📦 Per-request global storage for Rails prepared for multi-threaded apps
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README.md

RequestLocals

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If you have ever needed to use a global variable in Rails, you know it sucks.

One of the usual tricks is to go for Thread.current, or if you have done your homework, to use the awesome request_store.

# Using Thread.current
def self.foo
  Thread.current[:foo] ||= 0
end

def self.foo=(value)
  Thread.current[:foo] = value
end

# Using RequestStore
def self.foo
  RequestStore.fetch(:foo) { 0 }
end

def self.foo=(value)
  RequestStore.store[:foo] = value
end

The problem

  • Using Thread.current, values can stick around even after the request is over, since some servers have a pool of Threads that they reuse, which can cause bugs.

  • Using request_store, the storage is not actually request local. Variables are stored in Thread.current, except that the storage is cleared after each request. However, this does not work when you need to use multiple threads per request, different threads access different stores.

The solution

Add this line to your Gemfile:

gem 'request_store_rails'

And change the code to this:

def self.foo
  RequestLocals.fetch(:foo) { 0 }
end

def self.foo=(value)
  RequestLocals.store[:foo] = value
end

Oh yeah, everywhere you used Thread.current or RequestStore.store just change it to RequestLocals.store. Now your variables will actually be stored in a true request-local way.

No Rails? No Problem!

A Railtie is added that configures the Middleware for you, but if you're not using Rails, no biggie! Just use the Middleware yourself, however you need. You'll probably have to shove this somewhere:

use RequestStoreRails::Middleware

Multi-Threading

The middleware in the gem sets a thread-local variable :request_id in Thread.current for the main thread that is executing the request.

If you need to spawn threads within a server that is already using thread-based concurrency, all you need to do is to make sure that the :request_id variable is set for your threads, and you will be able to access the RequestLocals as usual.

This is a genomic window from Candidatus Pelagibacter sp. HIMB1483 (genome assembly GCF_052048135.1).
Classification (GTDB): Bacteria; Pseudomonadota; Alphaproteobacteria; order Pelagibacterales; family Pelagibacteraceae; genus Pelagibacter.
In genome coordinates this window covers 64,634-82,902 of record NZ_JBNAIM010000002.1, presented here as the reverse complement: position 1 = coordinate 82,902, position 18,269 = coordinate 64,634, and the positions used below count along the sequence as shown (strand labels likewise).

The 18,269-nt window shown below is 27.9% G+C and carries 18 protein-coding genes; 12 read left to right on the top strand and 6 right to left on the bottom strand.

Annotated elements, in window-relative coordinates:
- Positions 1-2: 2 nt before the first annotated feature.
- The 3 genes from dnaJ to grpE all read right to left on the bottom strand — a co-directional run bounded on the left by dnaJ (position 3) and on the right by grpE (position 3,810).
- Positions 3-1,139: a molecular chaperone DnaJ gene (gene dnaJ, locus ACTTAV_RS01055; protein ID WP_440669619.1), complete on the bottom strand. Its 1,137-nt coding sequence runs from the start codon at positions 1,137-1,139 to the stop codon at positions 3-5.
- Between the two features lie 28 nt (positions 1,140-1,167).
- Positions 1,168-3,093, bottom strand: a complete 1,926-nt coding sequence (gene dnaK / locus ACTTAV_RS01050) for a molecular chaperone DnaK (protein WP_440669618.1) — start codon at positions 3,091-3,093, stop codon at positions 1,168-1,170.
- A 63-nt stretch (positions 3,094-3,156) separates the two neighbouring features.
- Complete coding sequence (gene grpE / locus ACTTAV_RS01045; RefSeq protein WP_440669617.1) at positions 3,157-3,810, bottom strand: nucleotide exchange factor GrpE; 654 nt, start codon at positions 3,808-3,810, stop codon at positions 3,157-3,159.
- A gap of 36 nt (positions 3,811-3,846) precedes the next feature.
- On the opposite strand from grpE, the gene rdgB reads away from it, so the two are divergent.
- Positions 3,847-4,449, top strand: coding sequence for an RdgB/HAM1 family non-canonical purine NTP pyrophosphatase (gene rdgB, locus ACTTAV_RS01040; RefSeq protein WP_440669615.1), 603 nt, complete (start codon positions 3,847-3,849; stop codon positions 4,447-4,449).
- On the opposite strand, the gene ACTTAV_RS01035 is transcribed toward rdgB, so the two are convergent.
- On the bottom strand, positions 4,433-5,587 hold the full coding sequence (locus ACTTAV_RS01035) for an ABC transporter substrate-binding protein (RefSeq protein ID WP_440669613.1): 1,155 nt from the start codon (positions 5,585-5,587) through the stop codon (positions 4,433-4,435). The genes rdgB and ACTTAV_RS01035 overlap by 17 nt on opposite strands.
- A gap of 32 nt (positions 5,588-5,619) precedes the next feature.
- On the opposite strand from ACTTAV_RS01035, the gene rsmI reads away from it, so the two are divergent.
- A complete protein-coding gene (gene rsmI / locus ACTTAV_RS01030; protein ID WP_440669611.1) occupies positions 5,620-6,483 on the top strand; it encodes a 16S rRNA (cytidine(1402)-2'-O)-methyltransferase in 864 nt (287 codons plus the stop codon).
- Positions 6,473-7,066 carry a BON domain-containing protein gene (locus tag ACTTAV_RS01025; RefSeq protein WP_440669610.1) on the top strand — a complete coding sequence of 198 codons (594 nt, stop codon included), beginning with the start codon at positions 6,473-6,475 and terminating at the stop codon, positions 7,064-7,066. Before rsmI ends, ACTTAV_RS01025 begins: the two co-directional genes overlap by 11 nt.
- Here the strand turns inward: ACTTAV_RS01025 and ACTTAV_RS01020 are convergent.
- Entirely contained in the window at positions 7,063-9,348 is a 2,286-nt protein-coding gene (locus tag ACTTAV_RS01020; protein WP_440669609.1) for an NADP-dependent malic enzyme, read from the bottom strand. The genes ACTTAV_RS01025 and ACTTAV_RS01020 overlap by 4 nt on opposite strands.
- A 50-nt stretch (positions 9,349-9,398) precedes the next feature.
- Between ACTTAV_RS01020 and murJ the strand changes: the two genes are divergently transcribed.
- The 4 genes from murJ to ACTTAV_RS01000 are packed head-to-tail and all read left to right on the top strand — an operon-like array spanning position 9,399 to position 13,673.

A good way to apply this pattern is by encapsulating it into a helper class:

# Public: Custom thread class that allows us to preserve the request context.
class ThreadWithContext

  # Public: Returns a new Thread that preserves the context of the current request.
  def ThreadWithContext.new(*args)
    request_id = Thread.current[:request_id]
    Thread.new {
      Thread.current[:request_id] = request_id
      yield *args
    }
  end
end

RequestLocals[:foo] = 1

ThreadWithContext.new {
  puts RequestLocals[:foo] # => 1
}

The gem does not provide such construct to avoid name collisions, you are free to reuse the snippet above and adjust it to match your use case.

If you are feeling adventurous, you could try using this fire and forget script and make all of your threads request aware, or should I say prepend and forget 😄? Probably not something to be used in a production environment, but whatever floats your boat ⛵️

Atomicity

Have in mind that the RequestLocals.fetch(:foo) { 'default' } operation is atomic, while RequestLocal[:foo] ||= 'default' is not. In most scenarios, there is not a lot of difference, but if you are in a concurrent environment make sure to use the one that is more suitable for your use case 😉

Replacing request_store

While the plan is not to achieve 100% compatibility, this gem usually works well as a drop-in replacement. If you are using gems that rely on RequestStore but for some reason you need them to use the appropriate request/thread scope, you can try something like this on application.rb or similar:3

if RequestStore != RequestLocals
  RequestStore::Railtie.initializers.clear
  Kernel.suppress_warnings { RequestStore = RequestLocals }
end

Special Thanks

The inspiration for this gem, tests, and a big part of the readme were borrowed from the really cool request_store gem. Thanks Steve 😃

Contributing

  1. Fork it
  2. Create your feature branch (git checkout -b my-new-feature)
  3. Commit your changes (git commit -am 'Add some feature')
  4. Push to the branch (git push origin my-new-feature)
  5. Create new Pull Request

Don't forget to run the tests with rake.

License

Copyright (c) 2015 Máximo Mussini

Permission is hereby granted, free of charge, to any person obtaining
a copy of this software and associated documentation files (the
"Software"), to deal in the Software without restriction, including
without limitation the rights to use, copy, modify, merge, publish,
distribute, sublicense, and/or sell copies of the Software, and to
permit persons to whom the Software is furnished to do so, subject to
the following conditions:

The above copyright notice and this permission notice shall be
included in all copies or substantial portions of the Software.

THE SOFTWARE IS PROVIDED "AS IS", WITHOUT WARRANTY OF ANY KIND,
EXPRESS OR IMPLIED, INCLUDING BUT NOT LIMITED TO THE WARRANTIES OF
MERCHANTABILITY, FITNESS FOR A PARTICULAR PURPOSE AND
NONINFRINGEMENT. IN NO EVENT SHALL THE AUTHORS OR COPYRIGHT HOLDERS BE
LIABLE FOR ANY CLAIM, DAMAGES OR OTHER LIABILITY, WHETHER IN AN ACTION
OF CONTRACT, TORT OR OTHERWISE, ARISING FROM, OUT OF OR IN CONNECTION
WITH THE SOFTWARE OR THE USE OR OTHER DEALINGS IN THE SOFTWARE.